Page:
So you missed gold hitting $1,500 per ounce, Apple shares topping $350 each and never got around to shorting Greek bonds last summer.
You probably didn’t get rich from the housing bubble either. At least, I don’t recall any Yukon News readers being mentioned in Michael Lewis’ book on how people made billions shorting mortgage-backed securities.
You may even have seen the post office strike as welcome relief from those sad letters you get from your RRSP manager, pointing out the $1,000 you invested in the Canadian stock market five years ago is currently worth a whopping $1,116.
So what to do now?
You’re not the only one casting around for the next big investing idea.
The big problem with big investing ideas is by the time most people have heard of them, the opportunity is gone. This is a trap a lot of retail investors fall into. They end up buying at the top of the cycle, enriching the well-informed and lucky who went before them.
Just ask the people who didn’t get around to buying Blackberry-maker Research in Motion (RIM) stock until it hit $145. It’s now trading around $30.
Some people like to say just because a stock is overvalued doesn’t mean it isn’t a smart investment. They believe in something called the “Greater Fool” theory.
It assumes while you may be doing something foolish, you’ll be saved by those who have even worse judgment than you do. Lots of people thought RIM was overvalued at $100 back in September 2007, but you could have made a lot of money buying it and then selling it for $120 just a few months later.
When looking for gobsmackingly big investment returns, some people do the stock market equivalent of ambulance chasing. They look for assets where the market has overreacted to bad news. Like buying uranium shares, many of which are down 30-50 per cent since the nuclear disaster in Japan.
Buying British Petroleum after the oil spill when it was down to $27 from $60 took guts, but produced a handsome return.
The company has lots of attractive oil-spewing assets outside the Gulf of Mexico and its shares bounced back to the mid-forties by late 2010. That’s a return of more than 50 per cent in six months.
Of course, that assumes that BP is a fundamentally profitable company. Buying Sino-Forest, which is at the centre of the latest Toronto Stock Exchange scandal, wouldn’t necessarily meet this test since there are (shall we say) certain differences of opinion in the market over whether the bulk of the company’s assets exist or not.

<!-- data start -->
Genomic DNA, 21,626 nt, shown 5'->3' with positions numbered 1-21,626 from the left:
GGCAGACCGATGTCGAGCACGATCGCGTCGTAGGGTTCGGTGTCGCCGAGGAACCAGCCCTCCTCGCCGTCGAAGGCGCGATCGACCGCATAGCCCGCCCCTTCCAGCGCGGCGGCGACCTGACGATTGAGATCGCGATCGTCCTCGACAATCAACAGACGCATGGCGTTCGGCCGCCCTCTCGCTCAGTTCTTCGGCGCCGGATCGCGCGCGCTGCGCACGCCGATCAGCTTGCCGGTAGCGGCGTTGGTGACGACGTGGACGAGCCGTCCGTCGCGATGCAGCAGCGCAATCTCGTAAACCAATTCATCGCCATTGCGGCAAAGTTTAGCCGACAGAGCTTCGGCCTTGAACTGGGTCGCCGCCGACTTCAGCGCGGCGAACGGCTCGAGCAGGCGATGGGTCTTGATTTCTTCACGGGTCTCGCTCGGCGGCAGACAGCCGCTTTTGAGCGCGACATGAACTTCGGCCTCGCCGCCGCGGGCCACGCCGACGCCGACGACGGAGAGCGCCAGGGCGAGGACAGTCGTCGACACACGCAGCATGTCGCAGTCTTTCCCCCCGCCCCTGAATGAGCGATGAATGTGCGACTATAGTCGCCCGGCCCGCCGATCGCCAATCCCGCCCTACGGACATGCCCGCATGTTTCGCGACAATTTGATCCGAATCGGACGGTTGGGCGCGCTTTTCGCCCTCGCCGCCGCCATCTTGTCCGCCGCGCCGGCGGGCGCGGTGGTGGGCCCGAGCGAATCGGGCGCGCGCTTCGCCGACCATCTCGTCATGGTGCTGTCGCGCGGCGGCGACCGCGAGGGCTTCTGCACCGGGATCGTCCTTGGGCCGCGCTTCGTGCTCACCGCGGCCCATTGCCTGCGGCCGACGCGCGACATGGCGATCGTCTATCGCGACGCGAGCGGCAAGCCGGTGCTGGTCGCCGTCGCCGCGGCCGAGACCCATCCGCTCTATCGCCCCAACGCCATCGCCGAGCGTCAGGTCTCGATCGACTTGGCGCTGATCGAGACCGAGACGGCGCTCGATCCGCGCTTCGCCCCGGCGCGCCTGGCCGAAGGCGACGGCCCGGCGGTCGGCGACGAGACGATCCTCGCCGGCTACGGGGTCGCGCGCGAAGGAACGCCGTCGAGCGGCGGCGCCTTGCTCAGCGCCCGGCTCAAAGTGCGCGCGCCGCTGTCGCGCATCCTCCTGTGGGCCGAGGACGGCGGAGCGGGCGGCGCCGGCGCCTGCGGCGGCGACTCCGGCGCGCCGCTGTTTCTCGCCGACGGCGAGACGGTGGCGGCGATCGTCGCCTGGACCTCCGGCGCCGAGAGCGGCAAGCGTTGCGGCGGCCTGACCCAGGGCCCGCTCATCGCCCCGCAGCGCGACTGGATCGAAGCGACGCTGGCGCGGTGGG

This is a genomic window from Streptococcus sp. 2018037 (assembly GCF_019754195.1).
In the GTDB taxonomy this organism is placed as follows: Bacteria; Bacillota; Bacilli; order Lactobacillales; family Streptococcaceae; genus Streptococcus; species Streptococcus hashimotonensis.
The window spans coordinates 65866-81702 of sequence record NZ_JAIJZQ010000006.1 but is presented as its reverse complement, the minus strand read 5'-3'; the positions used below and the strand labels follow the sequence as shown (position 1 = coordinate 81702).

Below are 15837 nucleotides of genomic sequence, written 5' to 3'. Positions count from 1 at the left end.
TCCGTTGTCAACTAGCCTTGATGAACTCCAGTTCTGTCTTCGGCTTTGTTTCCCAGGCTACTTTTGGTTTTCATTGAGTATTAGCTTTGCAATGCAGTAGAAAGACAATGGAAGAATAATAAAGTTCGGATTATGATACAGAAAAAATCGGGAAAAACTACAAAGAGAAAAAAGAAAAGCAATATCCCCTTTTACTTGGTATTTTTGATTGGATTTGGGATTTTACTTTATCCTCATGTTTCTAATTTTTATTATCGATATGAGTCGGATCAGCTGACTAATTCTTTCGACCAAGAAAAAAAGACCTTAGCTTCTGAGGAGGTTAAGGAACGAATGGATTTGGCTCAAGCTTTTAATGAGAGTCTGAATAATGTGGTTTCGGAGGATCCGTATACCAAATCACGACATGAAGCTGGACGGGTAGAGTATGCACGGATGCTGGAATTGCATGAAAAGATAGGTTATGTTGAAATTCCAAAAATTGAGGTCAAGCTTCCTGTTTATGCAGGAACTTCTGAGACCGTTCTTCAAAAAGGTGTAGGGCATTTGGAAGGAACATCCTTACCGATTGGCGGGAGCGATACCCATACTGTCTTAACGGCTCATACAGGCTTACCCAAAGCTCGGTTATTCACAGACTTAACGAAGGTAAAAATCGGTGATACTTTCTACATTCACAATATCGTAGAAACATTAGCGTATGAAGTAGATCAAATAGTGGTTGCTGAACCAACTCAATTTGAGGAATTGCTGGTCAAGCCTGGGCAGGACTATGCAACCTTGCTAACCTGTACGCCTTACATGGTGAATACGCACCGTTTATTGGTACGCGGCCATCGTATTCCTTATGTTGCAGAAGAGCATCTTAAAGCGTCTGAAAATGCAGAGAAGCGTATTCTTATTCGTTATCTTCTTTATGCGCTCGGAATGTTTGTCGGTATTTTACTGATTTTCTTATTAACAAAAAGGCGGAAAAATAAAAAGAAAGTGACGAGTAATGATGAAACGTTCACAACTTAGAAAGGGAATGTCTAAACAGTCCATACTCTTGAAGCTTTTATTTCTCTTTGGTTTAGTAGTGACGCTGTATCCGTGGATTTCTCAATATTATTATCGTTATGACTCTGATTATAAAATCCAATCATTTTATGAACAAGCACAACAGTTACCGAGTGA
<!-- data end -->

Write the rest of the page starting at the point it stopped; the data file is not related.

The reverse of this strategy is to look for where the market has overreacted to good news. The much-anticipated IPOs of the big social network companies, such as Facebook and Groupon, may fall into this category. Look for a trend that so many people are convinced is The Next Big Thing and short it aggressively.
The problem with this strategy is that it costs money to short a stock. And you can lose big bucks if the stock keeps going up, however irrationally. As a famous economist once said, the market can stay irrational longer than you can afford to stay short.
Another strategy is the so-called asymmetric bet. You look for an event that is extreme, but unlikely, and buy insurance against it. Since it’s so unlikely, the insurance will be cheap. And if the bad thing happens, you make out like a bandit.
This is what some of the housing bubble millionaires did. As Lewis recounts, some of them phoned up banks to buy insurance (credit default swaps or CDS in the lingo) on mortgage-backed securities. Everyone was so confident in these time bombs that bankers laughed, but sold the CDSs anyway.
A few months later the banks were frantically trying to buy back the contracts.
In Lewis’ original book, Liar’s Poker, he recounts a more alarming version of the strategy. This is where a Wall Street summer student is flying somewhere for a weekend, and a trader gives him a few bucks and tells him to buy travel insurance. But to make the trader the beneficiary.
The trader was making a simple asymmetric bet. He was investing less than $20 in the hope that his summer student would die in a fiery plane crash and the trader would get a big payout.
Nice place, Wall Street.
Anyway, some investors are now scouring China for these kinds of opportunities. Some are beginning to short the Yuan. Of course, everyone expects the Yuan to rise. China’s economy is booming, the Yuan is undervalued by many typical measures and its government is under pressure from the US and European Union to let the Yuan move higher to address China’s huge trade imbalance.
According to the Wall Street Journal, you can call your favourite banker and purchase a put contract with the option to sell $10 million worth of Yuan at 20 per cent below today’s price for just $15,000. If the Yuan goes up or just falls a bit, your contract is worthless. If it falls a lot, say 30 per cent, your original $15,000 investment turns into $850,000.
Picture yourself boasting about that to the gang at work.
This is the real message. You are only likely to hear from the small number of people who get lucky with these strategies. The larger number who end up losing money are much less likely to tell you about it.
Remember that when someone else’s watercooler investing story makes you think it’s time to sell your boring old blue-chip bank or pipeline company stock.
Keith Halliday is a Yukon economist and author of the Aurore of the Yukon series of historical children’s adventure novels.